Cherishing the local library

Picture of Tracey Edstein

Tracey Edstein

Tracey is the former editor of Aurora magazine in the Newcastle Archdiocese

French author Victor Hugo (1805-1882) wrote, “A library is an act of faith.”   I joined my local library at about the age of ten. I clearly remember walking into the children’s section, which was something like a large walk-in wardrobe, and being overwhelmed by the floor to ceiling books. I chose two; one was by Eleanor Farjeon.

I was a keen borrower throughout school and university days. Of course, there were school libraries and the (pre-digital) university library resembled a small suburb! During my days of full-time work, there seemed (other than during holidays) less time for recreational reading. There were books to read in order to teach them, research, and eventually, further study.


I loved to buy books – some might say too many! – and books were a welcome gift. I was happy to lend books and to borrow them. In short, the local library – which had occupied a succession of buildings, each one larger and better equipped than the last – loomed small.


When travelling, in Australia and beyond, I often visit libraries. While of course I can’t borrow, I find that libraries provide a window into a community. National libraries – like the stunning white-columned National Library, Canberra – can capture the soul of a nation. The New York Public Library, while not a national library, is an elegant monolith with vast public spaces that facilitate learning and inspire reflection.


On a more mundane level, libraries – and librarians – are marvellous sources of information about the local area, upcoming events and community services. No longer bastions of silence, libraries host movie sessions, board games enthusiasts, guest speakers, workshops for adults and children and book clubs. Sometimes there is background music. Who would have thought?


Since I’ve returned to being a regular visitor and borrower, I’ve developed a whole new appreciation for this humble facility that exists in most Australian towns. Less an institution and more an extension of your own home, my ‘local’ boasts tasteful and comfortable lounges, a bank of desktop computers with ready assistance from staff, printing facilities, daily newspapers and a huge range of magazines catering to every interest, DVDs and CDs.


Oh yes – there are also books; thousands of them, regularly updated and enticingly displayed.

No longer working full time, I’ve taken to enjoying the welcoming air-conditioned library that’s within walking distance of my home.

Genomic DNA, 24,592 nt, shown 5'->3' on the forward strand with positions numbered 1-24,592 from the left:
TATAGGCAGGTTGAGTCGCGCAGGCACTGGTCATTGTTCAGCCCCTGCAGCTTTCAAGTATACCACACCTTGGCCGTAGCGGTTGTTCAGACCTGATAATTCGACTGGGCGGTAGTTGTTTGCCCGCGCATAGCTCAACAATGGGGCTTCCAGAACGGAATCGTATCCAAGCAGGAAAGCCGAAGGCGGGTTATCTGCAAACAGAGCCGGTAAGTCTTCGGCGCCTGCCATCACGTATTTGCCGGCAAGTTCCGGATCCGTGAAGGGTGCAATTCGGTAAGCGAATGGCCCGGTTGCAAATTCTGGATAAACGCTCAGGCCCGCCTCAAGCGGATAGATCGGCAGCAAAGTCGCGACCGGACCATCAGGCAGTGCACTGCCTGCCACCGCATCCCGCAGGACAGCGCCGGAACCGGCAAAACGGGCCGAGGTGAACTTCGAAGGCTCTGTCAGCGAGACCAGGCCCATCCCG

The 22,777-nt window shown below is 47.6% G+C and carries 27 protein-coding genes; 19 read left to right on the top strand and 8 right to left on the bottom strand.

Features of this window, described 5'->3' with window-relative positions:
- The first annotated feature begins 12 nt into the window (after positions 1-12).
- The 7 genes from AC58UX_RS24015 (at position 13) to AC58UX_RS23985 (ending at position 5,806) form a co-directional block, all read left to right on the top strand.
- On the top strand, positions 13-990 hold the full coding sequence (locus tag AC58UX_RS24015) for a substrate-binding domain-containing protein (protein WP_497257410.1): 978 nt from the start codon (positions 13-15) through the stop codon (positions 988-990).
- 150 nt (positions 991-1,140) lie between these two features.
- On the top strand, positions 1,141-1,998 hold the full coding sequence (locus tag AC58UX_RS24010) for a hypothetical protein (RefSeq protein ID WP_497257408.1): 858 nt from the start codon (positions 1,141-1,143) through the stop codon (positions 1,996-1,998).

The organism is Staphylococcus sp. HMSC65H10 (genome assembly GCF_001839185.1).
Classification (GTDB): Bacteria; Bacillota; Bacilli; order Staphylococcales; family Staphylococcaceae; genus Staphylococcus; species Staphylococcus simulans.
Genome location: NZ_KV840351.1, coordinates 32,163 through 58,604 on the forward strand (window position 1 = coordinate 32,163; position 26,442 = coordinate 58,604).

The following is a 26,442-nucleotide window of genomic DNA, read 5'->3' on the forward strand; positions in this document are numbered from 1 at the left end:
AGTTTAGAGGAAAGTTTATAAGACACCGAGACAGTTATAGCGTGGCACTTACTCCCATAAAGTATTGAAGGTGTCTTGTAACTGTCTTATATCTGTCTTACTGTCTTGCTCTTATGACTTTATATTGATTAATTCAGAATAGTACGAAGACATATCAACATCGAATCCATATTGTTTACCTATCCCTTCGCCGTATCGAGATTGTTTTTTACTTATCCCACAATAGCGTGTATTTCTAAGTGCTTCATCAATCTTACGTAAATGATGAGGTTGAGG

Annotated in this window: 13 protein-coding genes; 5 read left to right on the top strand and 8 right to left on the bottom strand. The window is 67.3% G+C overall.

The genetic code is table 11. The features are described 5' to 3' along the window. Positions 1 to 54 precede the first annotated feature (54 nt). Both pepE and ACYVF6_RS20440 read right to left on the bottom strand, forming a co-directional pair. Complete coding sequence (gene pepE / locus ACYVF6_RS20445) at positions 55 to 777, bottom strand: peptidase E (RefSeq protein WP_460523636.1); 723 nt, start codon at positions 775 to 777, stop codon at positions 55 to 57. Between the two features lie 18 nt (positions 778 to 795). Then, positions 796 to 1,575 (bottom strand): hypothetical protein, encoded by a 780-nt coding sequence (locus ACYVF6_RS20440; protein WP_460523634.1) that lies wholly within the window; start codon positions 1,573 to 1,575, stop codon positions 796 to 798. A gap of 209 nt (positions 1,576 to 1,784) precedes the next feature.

I can take my laptop and spread out or relax on a comfy sofa with my favourite magazine. Often I meet people I know and it’s no longer unacceptable to have a chat. As a regular visitor, I’ve developed a deep appreciation for the library staff. Unfailingly courteous and obliging, their work is, I’ve decided, a very worthwhile ministry.


The library is a microcosm of the community.


Every day the young and the old, students, parents of young children, people with a disability and people who just need a friendly face stroll through the library’s doors.


It’s easy to assume that these days, everyone has access to a computer, but this is not so. Or perhaps some have a computer but there isn’t a young person in the house who can assist when they get stuck.

As the deadline to ‘opt out’ of the My Health Record approached earlier this year, I couldn’t help but overhear a library staffer assist a customer who was quite distressed by it all. He was obliging but dispassionate.


During term time, students come to research assignments and complete homework in an environment conducive to study. It’s a treat to see parents bring small children who, as soon as they arrive, career off to their favourite section – the games area, picture books or perhaps the DVD collection. At such a young age, these children have developed a sense of ownership of their local library. I love to see it!


Recently I enquired whether a particular book was part of the collection. I knew that if it was available at another branch, a loan would be easily arranged and I would be notified when it was ready to be collected. The book wasn’t at any of the branches, but the librarian requested that a purchase be considered. Now that’s service! A few weeks later, it arrived and I was ‘first borrower’.


As I visit regularly, I see more and more examples of quiet helpfulness, anticipation of needs, a recognition by the staff of the privilege of service and pride in one’s profession. I can’t help but wonder how the experience of visiting our library compares with the experience of visiting our parish as a new or prospective member of the community?


I have lived in the parish my whole life, so I don’t know what it’s like to be ‘new’.


I hope that ‘newbies’ feel welcome and appreciated.


I hope they find us hospitable.


I hope they find parish staff, as well as parishioners, helpful and obliging.


I hope they find opportunities to offer their gifts in the service of the parish and wider community.

In these days when parishes bear the burden of the scandal of sexual abuse, numbers are in decline and one might hesitate to admit that one was Catholic, it’s ironic that the local municipal library offers a model of ministry. 


Sometimes looking beyond the obvious for encouragement and inspiration brings rewards. Remember Victor Hugo’s words: “A library is an act of faith.”


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